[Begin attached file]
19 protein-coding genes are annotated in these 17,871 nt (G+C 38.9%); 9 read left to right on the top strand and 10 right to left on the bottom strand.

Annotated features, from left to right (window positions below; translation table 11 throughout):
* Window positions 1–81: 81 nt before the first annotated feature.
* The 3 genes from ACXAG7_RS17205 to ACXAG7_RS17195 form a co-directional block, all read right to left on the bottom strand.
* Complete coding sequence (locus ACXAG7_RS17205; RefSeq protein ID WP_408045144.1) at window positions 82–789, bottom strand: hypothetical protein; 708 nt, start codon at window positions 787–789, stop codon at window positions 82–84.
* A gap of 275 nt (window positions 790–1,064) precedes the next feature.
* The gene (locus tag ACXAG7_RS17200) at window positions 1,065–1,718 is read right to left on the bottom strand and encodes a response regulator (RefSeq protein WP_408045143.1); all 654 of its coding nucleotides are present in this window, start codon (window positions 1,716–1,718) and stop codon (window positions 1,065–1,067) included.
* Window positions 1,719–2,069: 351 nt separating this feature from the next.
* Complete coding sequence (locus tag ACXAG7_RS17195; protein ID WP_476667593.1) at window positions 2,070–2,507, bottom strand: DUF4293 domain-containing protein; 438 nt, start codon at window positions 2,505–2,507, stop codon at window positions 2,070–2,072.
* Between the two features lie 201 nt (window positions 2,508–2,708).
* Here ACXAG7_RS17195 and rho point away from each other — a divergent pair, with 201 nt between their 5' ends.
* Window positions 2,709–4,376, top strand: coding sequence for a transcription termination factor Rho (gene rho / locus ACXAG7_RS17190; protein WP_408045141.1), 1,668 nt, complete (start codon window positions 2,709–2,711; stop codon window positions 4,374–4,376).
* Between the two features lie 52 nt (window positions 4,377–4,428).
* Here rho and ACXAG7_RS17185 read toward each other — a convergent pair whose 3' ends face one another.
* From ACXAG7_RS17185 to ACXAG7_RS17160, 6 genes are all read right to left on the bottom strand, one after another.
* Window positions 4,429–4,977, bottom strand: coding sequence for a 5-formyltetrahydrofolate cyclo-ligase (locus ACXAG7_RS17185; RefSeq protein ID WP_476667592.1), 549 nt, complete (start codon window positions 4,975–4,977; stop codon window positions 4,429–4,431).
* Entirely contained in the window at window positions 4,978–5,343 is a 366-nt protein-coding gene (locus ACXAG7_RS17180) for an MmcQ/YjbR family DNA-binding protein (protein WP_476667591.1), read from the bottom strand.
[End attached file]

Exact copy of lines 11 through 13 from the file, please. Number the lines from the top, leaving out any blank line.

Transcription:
* Here ACXAG7_RS17195 and rho point away from each other — a divergent pair, with 201 nt between their 5' ends.
* Window positions 2,709–4,376, top strand: coding sequence for a transcription termination factor Rho (gene rho / locus ACXAG7_RS17190; protein WP_408045141.1), 1,668 nt, complete (start codon window positions 2,709–2,711; stop codon window positions 4,374–4,376).
* Between the two features lie 52 nt (window positions 4,377–4,428).